To help people better understand what a documentary family photography session is like, I joined a group of amazing photographers here in Atlanta who use the same approach. We decided to photograph each other while we work to show what a documentary family photography session looks like behind the scenes.
Barbara (from Barbara Naso Photography) photographed me while I was photographing Kristin’s family (from Kristin Watkins Photography). It was a whole lot of fun and the results have gotten me thinking more about why I am obsessed with both having my family photographed and photographing other people’s families. You can check out Part 1 of this blog series on what it feels like to be seen. For Part 2, I want to show you the way I see it, why I wouldn’t want to photograph families any other way.
Part 2: Seeing you
I see you. You as a family, and you as the individuals who make up the family. When you invite me into your home and go about living your life as you would any other day, I get to really see your family in a way that I wouldn’t if we were at a location that I chose or doing activities that I came up with. I want the images from our time together to be as accurate as they can be in depicting your family life. I want you to look at your images and think, “This is us.”
Of course, there’s always a bit of me in there too, as I am bringing my own experiences and ideas to the frames that I photograph, but I work hard to let my curiosity about your family lead me. From our very first conversations before the session I am looking for clues about what makes your family you.
Every family is different. I want your photos to be too.
What makes your family different? What values bring you together? What are your struggles? What brings you joy? How do you spend your days? What are your routines? What is meal time like? I love the nuances of family life that make your people your people.
When Kristin brought out the hair bucket and summoned Lucy to get her hair done, I knew this was a ritual that needed to be captured. The hair bucket, the way the feet are intertwined, and the expressions are all elements in this image that I hope these two will look back on with loads of nostalgia in many years.
I’m comfortable observing. I’m comfortable listening. I hate telling people what to do, so this approach makes perfect sense for me. I may be lurking in the shadows at times, and I may not always be taking pictures, but I am paying attention. Waiting. Thinking. Framing. As I am with you, I will most likely respond to your energy.
I laughed pretty much throughout my whole time with Kristin’s family. Their casual, playful, and witty conversation kept us all cracking up. And then I saw it, posted in the dining room, a sign that read, “Laughter is and will always be the best form of therapy.” THAT is what I wanted to capture around that table.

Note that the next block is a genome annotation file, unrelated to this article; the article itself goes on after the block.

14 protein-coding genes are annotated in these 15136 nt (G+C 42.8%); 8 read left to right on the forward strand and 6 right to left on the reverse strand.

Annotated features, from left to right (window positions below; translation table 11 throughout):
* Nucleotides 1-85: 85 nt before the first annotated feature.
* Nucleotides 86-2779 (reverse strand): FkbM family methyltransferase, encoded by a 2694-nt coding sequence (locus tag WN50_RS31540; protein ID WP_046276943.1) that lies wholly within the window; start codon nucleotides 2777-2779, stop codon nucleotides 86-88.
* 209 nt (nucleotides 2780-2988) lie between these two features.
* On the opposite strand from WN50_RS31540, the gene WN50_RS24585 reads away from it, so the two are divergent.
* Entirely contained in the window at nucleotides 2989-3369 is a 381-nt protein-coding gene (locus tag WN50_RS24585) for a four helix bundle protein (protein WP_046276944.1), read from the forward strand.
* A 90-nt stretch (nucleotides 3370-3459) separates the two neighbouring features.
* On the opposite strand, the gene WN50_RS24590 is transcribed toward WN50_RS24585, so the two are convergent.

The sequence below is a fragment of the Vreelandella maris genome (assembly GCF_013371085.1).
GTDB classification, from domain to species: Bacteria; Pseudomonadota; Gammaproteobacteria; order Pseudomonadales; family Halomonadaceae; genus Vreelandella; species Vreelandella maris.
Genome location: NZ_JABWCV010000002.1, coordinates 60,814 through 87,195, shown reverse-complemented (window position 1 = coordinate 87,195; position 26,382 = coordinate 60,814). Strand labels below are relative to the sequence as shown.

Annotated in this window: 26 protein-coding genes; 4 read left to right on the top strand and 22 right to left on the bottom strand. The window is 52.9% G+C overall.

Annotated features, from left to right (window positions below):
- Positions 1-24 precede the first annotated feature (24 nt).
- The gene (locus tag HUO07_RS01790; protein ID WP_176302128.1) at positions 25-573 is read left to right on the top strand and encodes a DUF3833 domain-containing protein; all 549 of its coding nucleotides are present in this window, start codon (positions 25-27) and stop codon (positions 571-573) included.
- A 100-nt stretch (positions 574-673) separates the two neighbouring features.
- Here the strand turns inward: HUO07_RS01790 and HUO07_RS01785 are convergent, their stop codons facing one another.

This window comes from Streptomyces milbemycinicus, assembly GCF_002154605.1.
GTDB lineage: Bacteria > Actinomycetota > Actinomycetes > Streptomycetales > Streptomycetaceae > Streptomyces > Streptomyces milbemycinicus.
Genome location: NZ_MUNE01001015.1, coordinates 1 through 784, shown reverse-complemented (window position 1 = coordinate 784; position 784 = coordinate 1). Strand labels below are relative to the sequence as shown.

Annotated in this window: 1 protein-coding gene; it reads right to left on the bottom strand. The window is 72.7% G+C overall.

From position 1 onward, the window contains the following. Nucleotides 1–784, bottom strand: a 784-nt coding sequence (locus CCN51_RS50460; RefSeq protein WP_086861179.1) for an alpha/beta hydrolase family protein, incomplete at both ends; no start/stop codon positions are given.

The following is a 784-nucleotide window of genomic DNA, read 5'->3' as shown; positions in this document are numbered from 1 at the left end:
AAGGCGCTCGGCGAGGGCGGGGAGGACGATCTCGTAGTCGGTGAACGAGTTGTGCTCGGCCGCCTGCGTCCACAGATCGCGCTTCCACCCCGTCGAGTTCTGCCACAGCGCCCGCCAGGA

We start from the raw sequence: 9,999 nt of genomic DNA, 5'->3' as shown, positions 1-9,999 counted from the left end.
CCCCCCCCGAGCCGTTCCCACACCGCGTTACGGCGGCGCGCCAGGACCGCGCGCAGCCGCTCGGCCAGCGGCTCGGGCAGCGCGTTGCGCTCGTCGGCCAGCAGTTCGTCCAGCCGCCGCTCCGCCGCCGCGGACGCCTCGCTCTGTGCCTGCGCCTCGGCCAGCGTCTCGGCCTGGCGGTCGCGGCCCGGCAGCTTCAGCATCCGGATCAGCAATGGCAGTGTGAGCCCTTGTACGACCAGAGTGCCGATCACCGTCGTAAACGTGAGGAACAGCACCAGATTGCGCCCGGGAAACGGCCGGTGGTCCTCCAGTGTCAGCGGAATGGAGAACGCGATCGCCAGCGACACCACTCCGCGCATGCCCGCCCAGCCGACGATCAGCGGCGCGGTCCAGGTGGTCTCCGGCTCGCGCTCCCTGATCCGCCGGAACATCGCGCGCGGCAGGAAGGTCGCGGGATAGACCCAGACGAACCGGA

I want to show you what you can’t see. When you are holding someone in your arms, you can’t see the smile on their face. When you are playing with your kids, you get to hear their joy, but you don’t always get to see it.
I want you to have pictures that remind you how it felt to provide comfort, security, and entertainment.
I want your kids to have pictures that leave no question about how they are loved, cared for, and delighted in. Images that will remind them of their place in their family when external circumstances try to shake their confidence.
It’s hard. Family life. Parenting. Being in relationship with people for a lifetime. I come with no judgement (well, that’s impossible, but I work hard to be aware of my judgements and suspend them in order to hold space for you and your family and the moment in your story that I get to witness).
I’m always looking for the ways you relate. To your siblings. To your sons and daughters. To your pets. To your spouse. To the space you live in. It’s all very fascinating and inspiring to me.
It is an honor to get to see you. It’s a gift to learn from you.
There are no excuses. This is the easiest way to have your family photographed. There are no matching clothes to coordinate, no rush out the door to get somewhere on time, no agenda. You don’t have to clean your house or bribe your kids or partners to behave. You get to just be together as a family, and I get to show you what it looks like and feels like to be you. I have yet to photograph a family that I haven’t fallen completely in love with. There hasn’t been one time where I wasn’t excited to show a family their images and say, “You guys are awesome. Look at YOU!” Even when I have photographed families in unfathomably difficult situations, these are my thoughts when I deliver the images. Because family is everything, in the good times, in the bad times, and in all the super ordinary boring in between times. Celebrate it. Print it. Remember it.
Please check out the other posts in this blog circle, starting with Kristin’s photographs of Barbara’s family.
And for goodness sake, get on with booking a session with one of us. It’s an investment that increases in value as time passes.